What to Do With Acts 2:38 or Eis Eis Baptism

Written by Josiah Nichols

December 23, 2021

Man, Baptism, Faith, Religion, Symbol


I grew up in an Independent Christian Church from the Stone-Campbell Restoration movement. For the past 190 years the movement as a whole has taught the heresy of baptismal regeneration.[1] This movement has led to many false converts and people trusting in their works to save them from sin.

The Argument

Those who teach this believe one has to repent and be baptized in order to be saved and given the gift of the Holy Spirit. They get this teaching from Acts 2:38, “Repent, and each of you be baptized in the name of Jesus Christ for the forgiveness of your sins; and you will receive the gift of the Holy Spirit (ESV). They also believe that one can lose their salvation even after being baptized. It really is the worst of all worlds.

Their argument is the Greek word for “for” is the word “εις”. They say the main meaning of εις is normally “in, into”. Since this word comes after “be baptized”, they claim the formula for salvation is to believe, repent, be baptized, and live a holy life.

The Problem

The problem with this is it flies in the face of the gospel of grace as best emphasized by Ephesians 2: 8 – 9, “For by grace you have been saved through faith; and this is not of yourselves, it is the gift of God; not a result of works, so that no one may boast.” (ESV). It also flies in the face of the soteriology in Acts. Luke continuously teaches salvation is through faith/repentance (Acts 3: 26 10: 43, 13:38 – 39, 15: 11, 16: 30 – 31, 20: 21, 26: 18). [2]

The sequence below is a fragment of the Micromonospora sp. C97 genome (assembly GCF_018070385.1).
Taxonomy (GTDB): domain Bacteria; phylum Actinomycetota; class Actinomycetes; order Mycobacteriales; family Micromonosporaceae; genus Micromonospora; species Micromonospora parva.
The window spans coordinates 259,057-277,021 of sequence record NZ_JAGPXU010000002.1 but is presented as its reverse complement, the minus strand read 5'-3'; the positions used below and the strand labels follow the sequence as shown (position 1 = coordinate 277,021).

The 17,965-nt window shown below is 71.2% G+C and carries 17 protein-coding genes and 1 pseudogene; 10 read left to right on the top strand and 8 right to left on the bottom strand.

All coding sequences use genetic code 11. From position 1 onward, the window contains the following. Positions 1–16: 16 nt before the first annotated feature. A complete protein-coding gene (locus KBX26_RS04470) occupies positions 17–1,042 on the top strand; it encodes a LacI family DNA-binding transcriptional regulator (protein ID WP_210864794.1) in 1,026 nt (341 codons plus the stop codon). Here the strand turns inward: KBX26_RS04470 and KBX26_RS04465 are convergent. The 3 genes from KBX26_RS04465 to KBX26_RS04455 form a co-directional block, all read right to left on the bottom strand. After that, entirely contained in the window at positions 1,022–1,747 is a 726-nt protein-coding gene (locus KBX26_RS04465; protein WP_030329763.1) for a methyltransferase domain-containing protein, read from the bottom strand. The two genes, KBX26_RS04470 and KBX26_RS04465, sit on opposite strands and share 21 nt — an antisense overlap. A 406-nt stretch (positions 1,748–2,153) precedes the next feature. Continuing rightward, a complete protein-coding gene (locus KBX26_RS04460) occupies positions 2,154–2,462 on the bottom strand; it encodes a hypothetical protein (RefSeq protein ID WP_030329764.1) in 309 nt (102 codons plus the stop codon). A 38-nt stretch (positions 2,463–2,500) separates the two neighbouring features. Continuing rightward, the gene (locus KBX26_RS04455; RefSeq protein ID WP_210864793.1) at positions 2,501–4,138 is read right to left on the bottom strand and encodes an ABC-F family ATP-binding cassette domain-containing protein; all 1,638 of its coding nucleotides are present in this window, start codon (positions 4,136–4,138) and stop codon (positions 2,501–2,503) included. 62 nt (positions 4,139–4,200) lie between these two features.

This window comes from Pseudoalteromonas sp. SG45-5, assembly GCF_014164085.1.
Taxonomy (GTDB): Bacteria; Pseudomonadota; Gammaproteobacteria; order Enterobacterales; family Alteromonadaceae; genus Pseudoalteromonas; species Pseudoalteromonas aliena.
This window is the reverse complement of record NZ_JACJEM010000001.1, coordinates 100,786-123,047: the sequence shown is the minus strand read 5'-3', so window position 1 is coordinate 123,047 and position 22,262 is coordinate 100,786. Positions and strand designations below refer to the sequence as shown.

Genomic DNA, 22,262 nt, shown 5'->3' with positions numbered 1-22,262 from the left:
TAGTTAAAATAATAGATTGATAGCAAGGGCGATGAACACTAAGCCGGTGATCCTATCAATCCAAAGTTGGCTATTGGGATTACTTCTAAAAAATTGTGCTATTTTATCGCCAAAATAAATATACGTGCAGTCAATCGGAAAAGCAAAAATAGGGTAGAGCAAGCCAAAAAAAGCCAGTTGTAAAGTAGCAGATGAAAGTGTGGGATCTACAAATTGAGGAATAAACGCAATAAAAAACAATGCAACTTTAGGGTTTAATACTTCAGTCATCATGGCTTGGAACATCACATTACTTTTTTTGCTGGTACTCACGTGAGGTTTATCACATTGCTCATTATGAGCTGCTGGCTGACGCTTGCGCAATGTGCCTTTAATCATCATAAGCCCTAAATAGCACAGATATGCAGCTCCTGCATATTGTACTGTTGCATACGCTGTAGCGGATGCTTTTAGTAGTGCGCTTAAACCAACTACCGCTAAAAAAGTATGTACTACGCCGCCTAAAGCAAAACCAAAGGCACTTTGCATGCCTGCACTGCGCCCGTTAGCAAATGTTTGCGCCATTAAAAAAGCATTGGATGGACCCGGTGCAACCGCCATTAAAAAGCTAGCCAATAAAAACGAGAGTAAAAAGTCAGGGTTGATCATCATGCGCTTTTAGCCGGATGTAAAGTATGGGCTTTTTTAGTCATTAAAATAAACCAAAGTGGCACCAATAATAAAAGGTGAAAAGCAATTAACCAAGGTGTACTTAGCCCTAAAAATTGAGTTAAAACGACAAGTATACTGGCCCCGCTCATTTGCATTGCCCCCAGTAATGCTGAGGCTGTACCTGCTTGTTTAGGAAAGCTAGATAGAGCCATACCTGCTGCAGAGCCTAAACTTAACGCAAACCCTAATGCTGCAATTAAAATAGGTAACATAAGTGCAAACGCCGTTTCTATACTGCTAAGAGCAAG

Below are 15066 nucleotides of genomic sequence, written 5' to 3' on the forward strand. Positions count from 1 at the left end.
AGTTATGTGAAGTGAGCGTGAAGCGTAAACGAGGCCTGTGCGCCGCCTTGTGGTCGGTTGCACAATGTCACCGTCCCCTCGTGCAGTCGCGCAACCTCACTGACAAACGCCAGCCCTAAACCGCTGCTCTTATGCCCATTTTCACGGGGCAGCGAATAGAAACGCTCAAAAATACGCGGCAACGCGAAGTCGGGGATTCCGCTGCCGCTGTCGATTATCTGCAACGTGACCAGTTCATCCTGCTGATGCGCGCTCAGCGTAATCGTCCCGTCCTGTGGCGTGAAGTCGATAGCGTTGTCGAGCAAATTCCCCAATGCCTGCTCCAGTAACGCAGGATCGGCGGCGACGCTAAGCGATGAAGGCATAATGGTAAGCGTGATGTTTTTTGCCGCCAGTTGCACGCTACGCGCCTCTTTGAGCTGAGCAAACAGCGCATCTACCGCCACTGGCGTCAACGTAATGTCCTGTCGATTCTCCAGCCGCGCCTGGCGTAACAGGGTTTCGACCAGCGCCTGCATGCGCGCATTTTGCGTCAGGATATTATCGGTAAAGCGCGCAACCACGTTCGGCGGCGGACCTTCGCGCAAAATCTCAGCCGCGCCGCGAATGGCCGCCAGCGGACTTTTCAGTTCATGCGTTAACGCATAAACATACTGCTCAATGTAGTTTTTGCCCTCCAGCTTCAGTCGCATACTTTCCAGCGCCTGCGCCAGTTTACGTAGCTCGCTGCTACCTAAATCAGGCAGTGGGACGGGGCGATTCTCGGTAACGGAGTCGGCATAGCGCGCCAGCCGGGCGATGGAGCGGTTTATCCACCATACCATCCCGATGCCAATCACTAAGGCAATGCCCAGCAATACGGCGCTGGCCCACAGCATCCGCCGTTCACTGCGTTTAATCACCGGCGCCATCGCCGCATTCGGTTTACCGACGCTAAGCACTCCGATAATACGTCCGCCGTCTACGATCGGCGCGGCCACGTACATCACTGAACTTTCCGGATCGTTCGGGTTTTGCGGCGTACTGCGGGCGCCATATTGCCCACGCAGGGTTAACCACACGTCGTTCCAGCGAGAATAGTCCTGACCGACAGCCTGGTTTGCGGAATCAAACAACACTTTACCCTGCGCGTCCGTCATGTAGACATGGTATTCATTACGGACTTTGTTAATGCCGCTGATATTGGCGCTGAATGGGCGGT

What to Do?

Christians know there are no contradictions in Scripture. When there is an apparent contradiction between two texts, the contradiction is only in the mind of the beholder. Interpreters should first doubt their understanding of the text before doubting the Scriptures. There must be another interpretation without mishandling the verse. There are actually several solutions to this misreading of the text.

Handling Eis

Todd Friel points out in his DVD It’s Not Greek To Me, “εις” does not always mean “in, into”. It has a rather large semantic range of meaning. It can mean: “into, in, toward, to, until, on up to, for, etc.”[3] The context surrounding this preposition determines the meaning. Todd Friel makes the point if one were to take a hard position all the time on εις meaning “into”, then one would have to believe the Ninevites repented “so that” Jonah would preach to them (Matthew 12: 41).[4]

While not every Greek scholar agrees with Todd Friel, there are three other ways of handling this text. Wallace provides three solutions, with the last two being the most promising to this conundrum.

First, the baptism here could be spiritual; though it does not fit with the normal usage of baptism in Acts.[5] That would make this heresy a fallacy of  “false assumptions of technical meaning”.[6] Second, the active imperative μετανοησατε is the main verb connected with εις, therefore, everything else, including βαπτισθητω, is subordinate to repentance.[7] Third, “the idea of baptism might incorporate both the spiritual reality and the physical symbol.”[8] In other words baptism was the place where one repented in the ancient Jewish world, confessing sins and forsaking them to follow God’s law; therefore, baptism was a picture of what already took place in the heart of the believer.[9]

Dealing With Baptism

I believe it is a combination of the last two interpretations and Todd Friel’s handling of εις. This means this is still a fallacy of “false assumptions of technical meaning”.[10] Since baptism is merely the witness to repentance, it is subordinate to repentance, just like forgiveness of sins and the gift of the Holy Spirit.